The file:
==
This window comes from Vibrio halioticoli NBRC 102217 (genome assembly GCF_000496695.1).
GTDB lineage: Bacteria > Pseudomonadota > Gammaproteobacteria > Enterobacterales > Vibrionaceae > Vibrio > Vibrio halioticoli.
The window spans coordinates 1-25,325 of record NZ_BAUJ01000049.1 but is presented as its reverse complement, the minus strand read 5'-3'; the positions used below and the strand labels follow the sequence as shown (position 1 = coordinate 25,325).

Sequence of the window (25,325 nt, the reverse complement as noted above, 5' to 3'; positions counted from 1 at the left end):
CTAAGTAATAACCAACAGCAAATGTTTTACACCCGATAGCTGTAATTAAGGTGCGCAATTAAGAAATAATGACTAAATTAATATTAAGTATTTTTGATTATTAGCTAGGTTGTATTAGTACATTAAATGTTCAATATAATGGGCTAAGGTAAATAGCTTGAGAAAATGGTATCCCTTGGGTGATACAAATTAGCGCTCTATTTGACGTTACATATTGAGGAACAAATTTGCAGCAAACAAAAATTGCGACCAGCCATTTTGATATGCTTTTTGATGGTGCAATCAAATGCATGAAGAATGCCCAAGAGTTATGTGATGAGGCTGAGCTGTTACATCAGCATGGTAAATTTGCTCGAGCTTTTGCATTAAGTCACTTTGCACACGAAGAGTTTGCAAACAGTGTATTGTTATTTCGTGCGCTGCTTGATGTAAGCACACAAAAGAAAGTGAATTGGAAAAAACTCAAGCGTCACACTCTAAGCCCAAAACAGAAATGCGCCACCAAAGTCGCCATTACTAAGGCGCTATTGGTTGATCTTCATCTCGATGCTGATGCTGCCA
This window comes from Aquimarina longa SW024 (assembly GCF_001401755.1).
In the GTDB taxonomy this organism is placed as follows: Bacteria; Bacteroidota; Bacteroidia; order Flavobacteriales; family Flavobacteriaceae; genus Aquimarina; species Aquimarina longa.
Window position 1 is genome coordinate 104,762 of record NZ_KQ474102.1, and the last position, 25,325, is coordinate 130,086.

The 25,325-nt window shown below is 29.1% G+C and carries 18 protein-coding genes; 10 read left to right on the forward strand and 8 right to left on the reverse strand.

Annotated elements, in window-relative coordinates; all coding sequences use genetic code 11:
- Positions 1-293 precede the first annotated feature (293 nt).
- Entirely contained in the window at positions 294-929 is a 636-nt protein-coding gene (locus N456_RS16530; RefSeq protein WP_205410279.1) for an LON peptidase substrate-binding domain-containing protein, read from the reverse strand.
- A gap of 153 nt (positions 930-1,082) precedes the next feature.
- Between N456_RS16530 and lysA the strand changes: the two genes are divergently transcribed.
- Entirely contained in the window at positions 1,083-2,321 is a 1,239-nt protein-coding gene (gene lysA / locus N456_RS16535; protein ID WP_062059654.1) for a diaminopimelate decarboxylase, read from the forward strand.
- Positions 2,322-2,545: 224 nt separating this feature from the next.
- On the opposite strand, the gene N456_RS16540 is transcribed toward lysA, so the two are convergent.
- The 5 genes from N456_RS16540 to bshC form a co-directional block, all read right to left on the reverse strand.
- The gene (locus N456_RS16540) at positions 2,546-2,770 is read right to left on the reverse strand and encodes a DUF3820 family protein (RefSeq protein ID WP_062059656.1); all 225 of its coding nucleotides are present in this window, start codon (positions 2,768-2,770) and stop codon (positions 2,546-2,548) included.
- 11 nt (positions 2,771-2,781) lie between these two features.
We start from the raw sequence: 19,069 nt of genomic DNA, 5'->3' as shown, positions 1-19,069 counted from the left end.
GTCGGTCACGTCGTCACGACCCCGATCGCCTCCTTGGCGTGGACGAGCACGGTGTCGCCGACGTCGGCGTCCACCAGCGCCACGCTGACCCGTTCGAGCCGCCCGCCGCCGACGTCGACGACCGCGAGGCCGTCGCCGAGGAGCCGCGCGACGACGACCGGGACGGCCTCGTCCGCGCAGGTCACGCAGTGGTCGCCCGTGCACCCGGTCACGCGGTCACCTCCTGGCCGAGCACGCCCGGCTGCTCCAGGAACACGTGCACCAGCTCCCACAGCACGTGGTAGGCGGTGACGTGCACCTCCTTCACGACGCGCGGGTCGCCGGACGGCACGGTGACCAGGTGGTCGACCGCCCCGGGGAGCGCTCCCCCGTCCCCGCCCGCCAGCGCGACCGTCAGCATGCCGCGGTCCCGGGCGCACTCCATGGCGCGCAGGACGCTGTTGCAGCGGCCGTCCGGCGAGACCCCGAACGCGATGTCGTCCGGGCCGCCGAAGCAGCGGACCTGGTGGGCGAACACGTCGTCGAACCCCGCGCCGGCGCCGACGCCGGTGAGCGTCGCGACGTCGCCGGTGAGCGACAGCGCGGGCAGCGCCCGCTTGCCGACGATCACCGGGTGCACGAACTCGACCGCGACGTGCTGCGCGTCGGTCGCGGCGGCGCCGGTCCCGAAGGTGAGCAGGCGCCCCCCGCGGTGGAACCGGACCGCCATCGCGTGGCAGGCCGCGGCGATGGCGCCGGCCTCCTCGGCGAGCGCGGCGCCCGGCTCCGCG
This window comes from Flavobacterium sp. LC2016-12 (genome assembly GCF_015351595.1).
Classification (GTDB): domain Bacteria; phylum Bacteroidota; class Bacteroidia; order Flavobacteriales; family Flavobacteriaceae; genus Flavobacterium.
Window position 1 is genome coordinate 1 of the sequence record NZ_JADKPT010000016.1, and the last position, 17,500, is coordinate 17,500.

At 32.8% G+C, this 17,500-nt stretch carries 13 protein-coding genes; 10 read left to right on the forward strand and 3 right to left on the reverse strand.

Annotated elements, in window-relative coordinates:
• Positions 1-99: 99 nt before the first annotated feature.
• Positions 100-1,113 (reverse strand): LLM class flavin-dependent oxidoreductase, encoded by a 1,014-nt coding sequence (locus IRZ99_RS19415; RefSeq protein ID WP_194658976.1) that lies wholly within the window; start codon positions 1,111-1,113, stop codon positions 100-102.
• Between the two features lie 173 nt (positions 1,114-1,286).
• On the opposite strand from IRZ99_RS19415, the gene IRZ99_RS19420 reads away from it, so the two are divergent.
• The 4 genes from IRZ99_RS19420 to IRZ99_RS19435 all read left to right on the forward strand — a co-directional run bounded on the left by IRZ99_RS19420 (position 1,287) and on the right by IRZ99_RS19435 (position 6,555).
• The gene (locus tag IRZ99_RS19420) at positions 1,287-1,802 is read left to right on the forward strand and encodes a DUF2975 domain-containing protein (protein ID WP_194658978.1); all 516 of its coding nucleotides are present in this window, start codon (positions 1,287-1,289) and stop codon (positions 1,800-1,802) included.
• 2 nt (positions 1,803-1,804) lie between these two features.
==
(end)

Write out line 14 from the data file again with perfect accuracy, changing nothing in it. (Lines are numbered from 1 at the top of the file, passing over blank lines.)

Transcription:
- Between N456_RS16530 and lysA the strand changes: the two genes are divergently transcribed.